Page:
Adaptations of sleep and cardiac rhythms in the hypometabolic state of a human-sized hibernator
PI: Øivind Tøien, PhD
Regulation of the parasympathetic nervous system (PSNS) and sleep may play a role in the metabolic down-state of black bears, a human-sized hibernator. By activating the PSNS, bears lower their heart and respiration rates, blood pressure, and overall tissue oxygen demand to achieve a hibernation state. Being closer in size to humans and hibernating at a temperature compatible with human physiology, the bear model has potential biomedical applications for the treatment of cardiac arrest and stroke, offering a possible shorter path to clinical use to improve patient outcomes.
Dr. Tøien was recently awarded a NIH grant from the Office of Research Infrastructure Programs (award number 1R24OD035499-01). This funding will allow UAF to modernize summer housing for American black bears to support hibernation research using black bears as a biomedical research model.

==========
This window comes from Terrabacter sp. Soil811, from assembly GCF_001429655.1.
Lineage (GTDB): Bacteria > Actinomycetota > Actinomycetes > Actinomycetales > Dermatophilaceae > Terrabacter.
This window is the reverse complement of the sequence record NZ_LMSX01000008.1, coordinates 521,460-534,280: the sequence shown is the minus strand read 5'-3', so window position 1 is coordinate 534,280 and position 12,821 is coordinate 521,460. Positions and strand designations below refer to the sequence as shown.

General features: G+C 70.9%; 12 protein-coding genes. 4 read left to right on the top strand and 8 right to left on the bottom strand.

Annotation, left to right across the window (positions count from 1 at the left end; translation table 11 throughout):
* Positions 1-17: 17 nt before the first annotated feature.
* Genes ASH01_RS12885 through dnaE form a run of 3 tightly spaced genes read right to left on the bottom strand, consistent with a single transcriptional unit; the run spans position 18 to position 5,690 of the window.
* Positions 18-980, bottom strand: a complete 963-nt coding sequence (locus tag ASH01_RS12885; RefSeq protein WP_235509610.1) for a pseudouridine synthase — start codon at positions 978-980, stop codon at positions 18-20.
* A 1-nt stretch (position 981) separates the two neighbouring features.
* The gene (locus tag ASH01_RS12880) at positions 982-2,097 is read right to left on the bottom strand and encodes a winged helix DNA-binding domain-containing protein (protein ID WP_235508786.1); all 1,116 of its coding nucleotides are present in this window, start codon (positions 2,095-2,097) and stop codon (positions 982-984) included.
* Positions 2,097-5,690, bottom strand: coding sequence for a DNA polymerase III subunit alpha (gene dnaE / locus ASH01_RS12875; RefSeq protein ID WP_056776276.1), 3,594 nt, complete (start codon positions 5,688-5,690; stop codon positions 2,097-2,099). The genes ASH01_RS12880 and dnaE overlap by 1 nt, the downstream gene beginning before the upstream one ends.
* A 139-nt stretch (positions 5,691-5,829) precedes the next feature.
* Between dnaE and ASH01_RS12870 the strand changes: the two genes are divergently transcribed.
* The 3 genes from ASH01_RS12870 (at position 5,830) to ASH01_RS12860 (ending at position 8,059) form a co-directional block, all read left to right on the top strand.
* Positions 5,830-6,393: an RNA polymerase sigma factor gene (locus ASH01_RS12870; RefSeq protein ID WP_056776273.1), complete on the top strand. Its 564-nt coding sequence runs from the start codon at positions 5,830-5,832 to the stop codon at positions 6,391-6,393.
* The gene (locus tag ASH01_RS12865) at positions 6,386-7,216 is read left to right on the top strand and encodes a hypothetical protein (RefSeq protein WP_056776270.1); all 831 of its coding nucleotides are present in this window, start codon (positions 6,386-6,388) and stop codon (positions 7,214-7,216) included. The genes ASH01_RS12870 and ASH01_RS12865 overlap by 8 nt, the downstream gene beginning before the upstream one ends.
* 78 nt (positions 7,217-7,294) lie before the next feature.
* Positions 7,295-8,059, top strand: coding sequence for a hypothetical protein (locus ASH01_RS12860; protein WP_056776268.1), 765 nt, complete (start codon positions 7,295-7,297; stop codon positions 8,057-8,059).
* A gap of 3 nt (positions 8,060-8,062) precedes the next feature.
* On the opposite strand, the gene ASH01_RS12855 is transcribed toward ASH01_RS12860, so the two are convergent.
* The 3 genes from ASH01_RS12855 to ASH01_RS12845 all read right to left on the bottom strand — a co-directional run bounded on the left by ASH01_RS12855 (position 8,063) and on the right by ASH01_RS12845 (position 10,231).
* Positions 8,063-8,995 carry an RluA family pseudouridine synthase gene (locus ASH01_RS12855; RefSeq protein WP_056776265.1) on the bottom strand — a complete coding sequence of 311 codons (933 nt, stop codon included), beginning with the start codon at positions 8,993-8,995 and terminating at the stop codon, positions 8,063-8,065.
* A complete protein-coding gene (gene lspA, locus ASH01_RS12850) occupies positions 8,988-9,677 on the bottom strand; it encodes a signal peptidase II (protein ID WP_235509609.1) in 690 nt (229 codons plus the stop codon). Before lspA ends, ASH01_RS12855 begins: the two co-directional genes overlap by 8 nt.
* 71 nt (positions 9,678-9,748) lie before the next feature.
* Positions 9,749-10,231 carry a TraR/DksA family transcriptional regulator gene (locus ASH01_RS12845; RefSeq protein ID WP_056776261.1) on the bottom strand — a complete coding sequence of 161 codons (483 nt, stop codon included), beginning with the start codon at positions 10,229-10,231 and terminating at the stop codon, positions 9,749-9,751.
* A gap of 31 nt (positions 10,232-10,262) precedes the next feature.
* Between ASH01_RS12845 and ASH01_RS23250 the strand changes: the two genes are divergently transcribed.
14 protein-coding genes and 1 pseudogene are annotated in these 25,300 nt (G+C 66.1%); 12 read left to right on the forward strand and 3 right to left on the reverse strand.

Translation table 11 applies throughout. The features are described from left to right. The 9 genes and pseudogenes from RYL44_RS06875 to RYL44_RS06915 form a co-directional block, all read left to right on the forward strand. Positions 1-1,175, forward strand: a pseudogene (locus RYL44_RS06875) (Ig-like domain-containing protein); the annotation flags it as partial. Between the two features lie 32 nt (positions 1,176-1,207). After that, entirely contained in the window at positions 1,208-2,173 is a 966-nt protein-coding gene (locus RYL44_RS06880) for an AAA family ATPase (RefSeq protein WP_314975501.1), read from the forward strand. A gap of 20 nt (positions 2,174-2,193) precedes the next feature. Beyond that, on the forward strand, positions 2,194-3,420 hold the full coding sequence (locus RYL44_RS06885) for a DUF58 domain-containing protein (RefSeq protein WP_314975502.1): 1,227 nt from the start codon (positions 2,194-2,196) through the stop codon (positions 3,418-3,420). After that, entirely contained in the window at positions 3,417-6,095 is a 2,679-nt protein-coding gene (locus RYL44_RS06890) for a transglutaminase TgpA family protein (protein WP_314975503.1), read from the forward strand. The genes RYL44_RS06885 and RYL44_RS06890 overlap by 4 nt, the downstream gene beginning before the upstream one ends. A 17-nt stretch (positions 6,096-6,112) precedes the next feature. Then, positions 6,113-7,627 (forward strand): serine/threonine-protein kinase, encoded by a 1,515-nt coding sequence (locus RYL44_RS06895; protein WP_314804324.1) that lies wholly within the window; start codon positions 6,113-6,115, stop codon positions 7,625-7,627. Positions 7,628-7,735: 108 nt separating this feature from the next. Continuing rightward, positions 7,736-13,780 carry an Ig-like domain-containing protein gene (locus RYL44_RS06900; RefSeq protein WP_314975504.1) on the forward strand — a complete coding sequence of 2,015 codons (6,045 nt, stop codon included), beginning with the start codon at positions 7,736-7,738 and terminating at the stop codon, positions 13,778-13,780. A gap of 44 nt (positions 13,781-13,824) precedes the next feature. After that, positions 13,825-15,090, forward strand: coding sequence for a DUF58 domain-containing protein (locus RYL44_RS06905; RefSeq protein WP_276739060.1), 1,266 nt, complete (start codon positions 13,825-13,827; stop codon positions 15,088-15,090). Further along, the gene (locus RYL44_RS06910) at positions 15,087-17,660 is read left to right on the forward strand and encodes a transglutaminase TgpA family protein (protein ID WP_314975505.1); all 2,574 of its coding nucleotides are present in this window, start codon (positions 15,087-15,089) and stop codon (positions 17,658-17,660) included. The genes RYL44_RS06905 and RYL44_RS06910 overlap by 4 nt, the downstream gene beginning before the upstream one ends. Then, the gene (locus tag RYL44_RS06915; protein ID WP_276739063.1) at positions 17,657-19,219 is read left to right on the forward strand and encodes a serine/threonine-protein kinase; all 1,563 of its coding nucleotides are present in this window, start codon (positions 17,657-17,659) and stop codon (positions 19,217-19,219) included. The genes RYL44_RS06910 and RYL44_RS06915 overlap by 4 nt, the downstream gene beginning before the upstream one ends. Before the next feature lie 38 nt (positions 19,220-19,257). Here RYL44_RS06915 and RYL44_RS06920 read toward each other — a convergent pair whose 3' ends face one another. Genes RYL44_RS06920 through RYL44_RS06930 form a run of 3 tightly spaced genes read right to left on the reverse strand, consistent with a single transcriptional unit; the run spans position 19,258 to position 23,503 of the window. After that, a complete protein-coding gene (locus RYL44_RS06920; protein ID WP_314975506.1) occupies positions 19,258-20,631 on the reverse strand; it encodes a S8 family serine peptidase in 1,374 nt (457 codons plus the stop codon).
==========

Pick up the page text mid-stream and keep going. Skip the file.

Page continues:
A black bear reduces its metabolic rate by 75% during hibernation, lowers its body temperature to 32°-34° C, and decreases its normal resting heart rate from 55 to 14 beats per minute. A hibernating bear takes about 1 breath/45 seconds compared to 15 to 20 breaths/minute for an active bear.
(All photos © Øivind Tøien)